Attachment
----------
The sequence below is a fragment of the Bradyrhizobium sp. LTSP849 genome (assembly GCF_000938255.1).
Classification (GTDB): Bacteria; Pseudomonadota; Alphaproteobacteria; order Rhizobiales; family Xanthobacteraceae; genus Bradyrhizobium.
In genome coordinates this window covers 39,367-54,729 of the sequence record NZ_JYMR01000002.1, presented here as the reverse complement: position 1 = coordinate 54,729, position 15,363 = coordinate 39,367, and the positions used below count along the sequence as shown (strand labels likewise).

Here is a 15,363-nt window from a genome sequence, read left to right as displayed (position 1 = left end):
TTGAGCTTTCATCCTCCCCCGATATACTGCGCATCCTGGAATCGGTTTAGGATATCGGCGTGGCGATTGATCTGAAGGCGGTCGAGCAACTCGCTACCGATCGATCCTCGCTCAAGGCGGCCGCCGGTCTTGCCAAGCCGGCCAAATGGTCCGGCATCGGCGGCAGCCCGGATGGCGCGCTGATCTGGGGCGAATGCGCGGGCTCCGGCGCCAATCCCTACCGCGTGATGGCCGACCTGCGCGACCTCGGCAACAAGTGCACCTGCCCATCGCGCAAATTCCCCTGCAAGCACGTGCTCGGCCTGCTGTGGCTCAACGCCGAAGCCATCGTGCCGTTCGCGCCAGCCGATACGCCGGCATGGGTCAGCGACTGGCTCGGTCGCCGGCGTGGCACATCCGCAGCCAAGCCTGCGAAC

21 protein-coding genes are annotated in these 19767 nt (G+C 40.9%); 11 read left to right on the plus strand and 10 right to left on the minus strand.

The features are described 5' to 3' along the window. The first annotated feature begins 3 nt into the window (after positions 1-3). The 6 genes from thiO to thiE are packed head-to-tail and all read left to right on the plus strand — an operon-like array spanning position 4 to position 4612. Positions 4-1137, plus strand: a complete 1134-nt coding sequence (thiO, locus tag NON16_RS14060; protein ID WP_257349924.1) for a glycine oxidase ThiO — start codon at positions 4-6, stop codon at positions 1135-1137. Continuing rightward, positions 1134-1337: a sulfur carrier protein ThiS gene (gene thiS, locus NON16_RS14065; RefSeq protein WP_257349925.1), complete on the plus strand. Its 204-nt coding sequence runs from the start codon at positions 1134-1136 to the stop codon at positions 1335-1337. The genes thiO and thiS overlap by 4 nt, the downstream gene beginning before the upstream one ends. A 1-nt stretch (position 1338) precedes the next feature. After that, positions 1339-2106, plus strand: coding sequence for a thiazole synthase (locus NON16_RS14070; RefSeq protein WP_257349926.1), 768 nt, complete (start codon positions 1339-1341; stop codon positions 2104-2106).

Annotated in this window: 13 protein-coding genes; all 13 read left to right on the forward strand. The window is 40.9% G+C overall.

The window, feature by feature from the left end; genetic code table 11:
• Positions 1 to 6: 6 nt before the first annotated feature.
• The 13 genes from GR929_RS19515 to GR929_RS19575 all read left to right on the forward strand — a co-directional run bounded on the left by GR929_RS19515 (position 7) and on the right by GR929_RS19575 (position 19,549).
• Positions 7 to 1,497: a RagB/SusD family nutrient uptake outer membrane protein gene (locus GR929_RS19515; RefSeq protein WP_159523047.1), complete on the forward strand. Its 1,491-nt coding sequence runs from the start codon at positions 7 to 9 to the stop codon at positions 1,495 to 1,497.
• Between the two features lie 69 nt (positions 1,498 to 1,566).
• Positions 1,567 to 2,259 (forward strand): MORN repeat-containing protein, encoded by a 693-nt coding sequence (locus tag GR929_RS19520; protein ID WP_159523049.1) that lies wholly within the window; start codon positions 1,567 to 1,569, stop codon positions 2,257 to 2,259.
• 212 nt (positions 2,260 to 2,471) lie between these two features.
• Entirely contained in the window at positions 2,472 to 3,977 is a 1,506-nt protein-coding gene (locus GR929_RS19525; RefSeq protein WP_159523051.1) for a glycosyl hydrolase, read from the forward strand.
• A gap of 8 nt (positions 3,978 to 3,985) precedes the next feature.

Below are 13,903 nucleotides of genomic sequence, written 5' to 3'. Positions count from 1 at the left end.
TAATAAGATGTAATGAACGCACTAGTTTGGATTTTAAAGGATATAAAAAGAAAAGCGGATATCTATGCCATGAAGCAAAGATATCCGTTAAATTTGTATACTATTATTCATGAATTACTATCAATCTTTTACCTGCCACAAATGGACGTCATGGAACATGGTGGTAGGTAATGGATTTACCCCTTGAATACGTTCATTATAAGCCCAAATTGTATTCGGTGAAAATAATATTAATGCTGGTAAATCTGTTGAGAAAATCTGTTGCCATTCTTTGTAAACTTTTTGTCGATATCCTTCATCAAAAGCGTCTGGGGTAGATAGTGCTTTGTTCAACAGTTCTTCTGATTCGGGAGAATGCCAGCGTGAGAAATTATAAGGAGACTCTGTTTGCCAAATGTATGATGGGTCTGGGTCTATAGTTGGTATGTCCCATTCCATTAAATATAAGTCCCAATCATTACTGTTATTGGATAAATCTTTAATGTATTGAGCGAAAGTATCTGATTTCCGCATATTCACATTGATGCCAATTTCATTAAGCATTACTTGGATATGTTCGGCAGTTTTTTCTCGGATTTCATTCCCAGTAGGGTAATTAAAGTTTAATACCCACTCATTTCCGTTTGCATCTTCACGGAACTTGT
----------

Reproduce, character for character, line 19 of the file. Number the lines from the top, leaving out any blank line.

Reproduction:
TAATAAGATGTAATGAACGCACTAGTTTGGATTTTAAAGGATATAAAAAGAAAAGCGGATATCTATGCCATGAAGCAAAGATATCCGTTAAATTTGTATACTATTATTCATGAATTACTATCAATCTTTTACCTGCCACAAATGGACGTCATGGAACATGGTGGTAGGTAATGGATTTACCCCTTGAATACGTTCATTATAAGCCCAAATTGTATTCGGTGAAAATAATATTAATGCTGGTAAATCTGTTGAGAAAATCTGTTGCCATTCTTTGTAAACTTTTTGTCGATATCCTTCATCAAAAGCGTCTGGGGTAGATAGTGCTTTGTTCAACAGTTCTTCTGATTCGGGAGAATGCCAGCGTGAGAAATTATAAGGAGACTCTGTTTGCCAAATGTATGATGGGTCTGGGTCTATAGTTGGTATGTCCCATTCCATTAAATATAAGTCCCAATCATTACTGTTATTGGATAAATCTTTAATGTATTGAGCGAAAGTATCTGATTTCCGCATATTCACATTGATGCCAATTTCATTAAGCATTACTTGGATATGTTCGGCAGTTTTTTCTCGGATTTCATTCCCAGTAGGGTAATTAAAGTTTAATACCCACTCATTTCCGTTTGCATCTTCACGGAACTTGT